The two-wire technique shows how to connect a temperature sensor to a measuring device, as shown in the picture. It is important to consider the resistance of the connecting cables because it is connected in series with the temperature detector.

The resulting measurement is the sum of the resistance of wire 1, the actual temperature sensor and wire 2, which leads to an increased measurement. Therefore, a correction of the measurement result is absolutely necessary in order to eliminate measurement errors.

An example calculation demonstrates the amount of measurement error under certain application conditions. Assume a temperature sensor is connected by a copper wire, under the following specified conditions:

• pecific resistance of the copper wire at room temperature: 0.017
• Cross-section of the wire: 0.5 mm^2
• Length of the wire: approx. 50 m

The measurement error due to the connecting cable can be calculated using the equation

can be determined, whereby:

• is the wire resistance,
• \rho the specific resistance,
• L the wire length and
• A the area of the cross-section.

In this context, a wire resistance of 3.4 ohms results:

Taking into account a sensitivity ( E ) of a PT 100 temperature sensor of approx. 0.385 Ohm / K, a measuring error of 8.8 K results.

The cable length of approx. 50 m must be taken into account twice for the ” way to” (cable 1) as well as for the ” way back” (cable 2).

Historically, it was quite conventional to connect thermometers in production facilities using the two-wire technique. Before the era of digital technology, which simplifies the correction of systematic errors, correction tables were used to achieve accurate readings.

An example illustrates correction values of a10 m long connection wire as a function of the wire cross-section.

For a connecting wire with a wire cross-section of 0.5 mm^2 , the resistance in a 10 m long two-wire connection is 0.6 Ohm. This means that the measured values must be corrected by this factor. With a Pt100, this corresponds to about 1.6 °C.

The following graph shows the correction values for a Pt100 in relation to the cross-section of a 10 m long copper cable in the two-wire technique.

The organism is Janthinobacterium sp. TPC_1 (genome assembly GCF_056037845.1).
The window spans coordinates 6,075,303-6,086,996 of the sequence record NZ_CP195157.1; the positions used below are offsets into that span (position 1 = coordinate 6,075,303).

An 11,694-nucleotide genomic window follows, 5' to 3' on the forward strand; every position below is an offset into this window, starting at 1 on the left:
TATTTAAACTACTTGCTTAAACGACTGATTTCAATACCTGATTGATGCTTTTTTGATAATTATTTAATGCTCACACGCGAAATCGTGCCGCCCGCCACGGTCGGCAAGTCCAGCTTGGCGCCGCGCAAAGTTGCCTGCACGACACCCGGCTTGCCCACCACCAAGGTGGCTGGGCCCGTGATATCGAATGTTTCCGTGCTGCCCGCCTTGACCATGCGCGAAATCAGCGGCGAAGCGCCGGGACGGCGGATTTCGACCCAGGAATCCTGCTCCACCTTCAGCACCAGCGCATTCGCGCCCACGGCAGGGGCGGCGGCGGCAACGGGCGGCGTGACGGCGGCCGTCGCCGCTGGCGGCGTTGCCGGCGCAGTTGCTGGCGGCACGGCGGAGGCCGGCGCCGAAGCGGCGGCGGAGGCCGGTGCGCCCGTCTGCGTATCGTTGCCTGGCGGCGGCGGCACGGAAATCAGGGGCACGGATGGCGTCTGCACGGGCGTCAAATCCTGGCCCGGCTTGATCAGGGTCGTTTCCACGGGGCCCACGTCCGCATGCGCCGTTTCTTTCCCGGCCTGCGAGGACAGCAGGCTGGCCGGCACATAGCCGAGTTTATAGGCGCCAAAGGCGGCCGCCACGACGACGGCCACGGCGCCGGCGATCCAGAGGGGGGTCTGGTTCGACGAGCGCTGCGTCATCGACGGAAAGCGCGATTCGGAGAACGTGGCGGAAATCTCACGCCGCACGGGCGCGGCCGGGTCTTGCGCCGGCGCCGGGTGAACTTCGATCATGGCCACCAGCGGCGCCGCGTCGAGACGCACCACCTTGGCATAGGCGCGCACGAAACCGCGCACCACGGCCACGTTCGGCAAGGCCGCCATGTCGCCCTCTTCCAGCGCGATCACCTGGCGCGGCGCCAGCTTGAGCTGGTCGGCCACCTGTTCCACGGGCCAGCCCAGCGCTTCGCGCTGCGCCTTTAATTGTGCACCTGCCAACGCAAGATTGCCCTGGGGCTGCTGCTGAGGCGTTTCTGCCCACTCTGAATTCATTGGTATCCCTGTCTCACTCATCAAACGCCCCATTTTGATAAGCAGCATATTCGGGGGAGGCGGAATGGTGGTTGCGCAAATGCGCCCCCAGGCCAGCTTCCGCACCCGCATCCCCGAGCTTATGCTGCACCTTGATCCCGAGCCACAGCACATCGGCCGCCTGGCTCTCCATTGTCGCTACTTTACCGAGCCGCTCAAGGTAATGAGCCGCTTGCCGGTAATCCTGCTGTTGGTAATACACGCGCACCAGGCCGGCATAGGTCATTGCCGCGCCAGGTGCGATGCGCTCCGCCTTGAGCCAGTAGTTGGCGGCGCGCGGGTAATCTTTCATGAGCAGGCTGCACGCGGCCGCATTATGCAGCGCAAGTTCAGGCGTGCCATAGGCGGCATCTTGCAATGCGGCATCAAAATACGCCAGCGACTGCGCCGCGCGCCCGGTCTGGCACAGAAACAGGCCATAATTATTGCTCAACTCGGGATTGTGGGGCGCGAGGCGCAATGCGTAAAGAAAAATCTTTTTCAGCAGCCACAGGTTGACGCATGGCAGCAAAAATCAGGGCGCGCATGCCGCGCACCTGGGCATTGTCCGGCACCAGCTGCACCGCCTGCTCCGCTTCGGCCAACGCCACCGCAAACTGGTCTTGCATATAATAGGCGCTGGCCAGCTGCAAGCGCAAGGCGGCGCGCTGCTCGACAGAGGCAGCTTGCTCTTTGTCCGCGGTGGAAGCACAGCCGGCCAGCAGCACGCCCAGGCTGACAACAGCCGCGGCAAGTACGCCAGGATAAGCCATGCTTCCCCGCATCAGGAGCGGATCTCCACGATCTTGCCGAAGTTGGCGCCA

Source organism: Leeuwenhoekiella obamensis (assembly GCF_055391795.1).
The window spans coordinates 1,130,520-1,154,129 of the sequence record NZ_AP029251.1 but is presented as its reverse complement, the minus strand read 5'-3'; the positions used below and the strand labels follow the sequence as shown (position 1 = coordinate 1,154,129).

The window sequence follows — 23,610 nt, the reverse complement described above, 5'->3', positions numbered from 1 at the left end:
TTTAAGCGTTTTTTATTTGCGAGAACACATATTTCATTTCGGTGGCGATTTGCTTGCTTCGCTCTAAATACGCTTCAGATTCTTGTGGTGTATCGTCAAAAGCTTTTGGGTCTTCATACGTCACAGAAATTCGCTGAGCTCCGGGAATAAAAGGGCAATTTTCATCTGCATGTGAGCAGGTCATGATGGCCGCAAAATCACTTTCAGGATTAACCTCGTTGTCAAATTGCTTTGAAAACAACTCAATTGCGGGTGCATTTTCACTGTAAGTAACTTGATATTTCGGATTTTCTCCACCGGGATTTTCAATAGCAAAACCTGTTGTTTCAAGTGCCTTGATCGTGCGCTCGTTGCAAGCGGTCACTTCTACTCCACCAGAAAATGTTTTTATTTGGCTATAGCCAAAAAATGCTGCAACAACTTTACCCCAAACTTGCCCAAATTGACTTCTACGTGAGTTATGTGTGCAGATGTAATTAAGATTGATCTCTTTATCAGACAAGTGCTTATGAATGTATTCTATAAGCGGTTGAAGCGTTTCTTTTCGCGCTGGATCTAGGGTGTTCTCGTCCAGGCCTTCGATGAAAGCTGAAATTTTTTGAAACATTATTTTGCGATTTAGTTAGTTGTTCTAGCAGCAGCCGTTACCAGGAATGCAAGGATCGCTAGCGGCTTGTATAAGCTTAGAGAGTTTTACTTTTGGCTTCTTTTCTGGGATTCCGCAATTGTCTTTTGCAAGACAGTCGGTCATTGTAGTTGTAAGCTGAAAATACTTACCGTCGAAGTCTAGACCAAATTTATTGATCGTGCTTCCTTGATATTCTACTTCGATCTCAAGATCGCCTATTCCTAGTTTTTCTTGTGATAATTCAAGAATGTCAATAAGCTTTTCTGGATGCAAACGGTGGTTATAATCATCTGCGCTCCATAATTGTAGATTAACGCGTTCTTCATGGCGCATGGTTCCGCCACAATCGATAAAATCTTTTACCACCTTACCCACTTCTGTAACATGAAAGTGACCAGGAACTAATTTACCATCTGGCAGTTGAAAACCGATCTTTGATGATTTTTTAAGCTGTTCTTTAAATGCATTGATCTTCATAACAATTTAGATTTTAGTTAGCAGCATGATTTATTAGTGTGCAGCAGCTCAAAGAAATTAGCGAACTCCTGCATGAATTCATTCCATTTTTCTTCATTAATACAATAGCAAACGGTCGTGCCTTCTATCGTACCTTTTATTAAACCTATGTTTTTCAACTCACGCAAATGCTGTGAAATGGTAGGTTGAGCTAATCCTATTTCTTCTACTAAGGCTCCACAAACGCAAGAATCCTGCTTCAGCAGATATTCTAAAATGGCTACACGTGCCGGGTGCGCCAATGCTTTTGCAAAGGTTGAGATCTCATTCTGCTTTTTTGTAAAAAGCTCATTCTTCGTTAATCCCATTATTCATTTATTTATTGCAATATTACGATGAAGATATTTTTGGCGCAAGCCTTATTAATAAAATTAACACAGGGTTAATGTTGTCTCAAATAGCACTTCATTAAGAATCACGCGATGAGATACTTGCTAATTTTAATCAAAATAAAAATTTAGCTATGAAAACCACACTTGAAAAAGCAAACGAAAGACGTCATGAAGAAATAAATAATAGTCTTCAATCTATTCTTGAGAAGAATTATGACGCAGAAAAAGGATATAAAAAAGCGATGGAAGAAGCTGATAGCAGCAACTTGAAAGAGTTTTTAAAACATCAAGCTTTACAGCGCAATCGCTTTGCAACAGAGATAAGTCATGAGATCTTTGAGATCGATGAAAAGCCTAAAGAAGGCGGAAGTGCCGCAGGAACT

Three-wire technology

The three-wire technique optimises the two-wire technique, especially with a view to minimising measurement errors due to wire resistance. In this configuration, three wires are used, with two wires connected in parallel to the temperature detector and a third wire to compensate for the wire resistance.

The wire resistance is compensated by the bridge, which takes into account the resistance of the third wire and therefore subtracts the total resistance of the connecting wires. This results in a more precise measurement of the actual measuring resistance, as the influences of the connecting wires are minimised.

Although the three-wire technique is a significant improvement over the two-wire technique, it is still susceptible to errors due to temperature changes and different wire lengths, which can affect the compensation of the wire resistance.

Four-wire technology

The four-wire technique, also known as Kelvin four-wire measurement, represents a further optimisation in the precision of resistance measurement, especially for applications where the highest accuracy is required. This technique uses two additional leads to supply the measurement current and measure the voltage drop across the sensor, eliminating the influence of wire resistance.

In this configuration, the measuring current flows through two of the wires (current wires), while the other two wires (voltage wires) are used to measure the voltage drop directly across the sensor. Since the measuring current does not flow through the voltage lines, the line resistance of these lines is not included in the measurement, resulting in higher measuring accuracy.

The four-wire technique is particularly useful for applications with low resistance values and long wire lengths, as it enables precise measurement that is free from the influences of wire resistance.

In summary, the three- and four-wire techniques offer improved accuracy and reliability compared to the two-wire technique by minimising or eliminating the influence of wire resistance. The choice of the most suitable technique depends on the specific requirements of the application, such as measurement accuracy, environmental conditions and economic considerations.